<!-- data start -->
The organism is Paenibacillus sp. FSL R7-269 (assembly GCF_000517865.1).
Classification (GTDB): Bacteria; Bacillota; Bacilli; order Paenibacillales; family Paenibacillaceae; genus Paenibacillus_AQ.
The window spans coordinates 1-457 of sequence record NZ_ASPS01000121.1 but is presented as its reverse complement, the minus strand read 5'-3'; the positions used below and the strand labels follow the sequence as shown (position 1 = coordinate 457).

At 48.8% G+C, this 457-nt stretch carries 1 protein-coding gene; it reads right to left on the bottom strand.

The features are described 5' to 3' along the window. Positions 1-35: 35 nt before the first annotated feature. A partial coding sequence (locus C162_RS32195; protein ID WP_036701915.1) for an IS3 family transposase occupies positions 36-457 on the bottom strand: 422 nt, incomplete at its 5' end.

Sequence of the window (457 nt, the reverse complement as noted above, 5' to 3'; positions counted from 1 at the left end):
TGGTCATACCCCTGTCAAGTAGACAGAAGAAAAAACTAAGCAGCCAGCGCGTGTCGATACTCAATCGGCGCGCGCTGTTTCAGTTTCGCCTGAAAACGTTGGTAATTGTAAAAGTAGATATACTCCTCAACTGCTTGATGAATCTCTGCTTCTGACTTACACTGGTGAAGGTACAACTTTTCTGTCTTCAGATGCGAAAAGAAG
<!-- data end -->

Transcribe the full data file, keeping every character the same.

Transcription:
The organism is Paenibacillus sp. FSL R7-269 (assembly GCF_000517865.1).
Classification (GTDB): Bacteria; Bacillota; Bacilli; order Paenibacillales; family Paenibacillaceae; genus Paenibacillus_AQ.
The window spans coordinates 1-457 of sequence record NZ_ASPS01000121.1 but is presented as its reverse complement, the minus strand read 5'-3'; the positions used below and the strand labels follow the sequence as shown (position 1 = coordinate 457).

At 48.8% G+C, this 457-nt stretch carries 1 protein-coding gene; it reads right to left on the bottom strand.

The features are described 5' to 3' along the window. Positions 1-35: 35 nt before the first annotated feature. A partial coding sequence (locus C162_RS32195; protein ID WP_036701915.1) for an IS3 family transposase occupies positions 36-457 on the bottom strand: 422 nt, incomplete at its 5' end.

Sequence of the window (457 nt, the reverse complement as noted above, 5' to 3'; positions counted from 1 at the left end):
TGGTCATACCCCTGTCAAGTAGACAGAAGAAAAAACTAAGCAGCCAGCGCGTGTCGATACTCAATCGGCGCGCGCTGTTTCAGTTTCGCCTGAAAACGTTGGTAATTGTAAAAGTAGATATACTCCTCAACTGCTTGATGAATCTCTGCTTCTGACTTACACTGGTGAAGGTACAACTTTTCTGTCTTCAGATGCGAAAAGAAG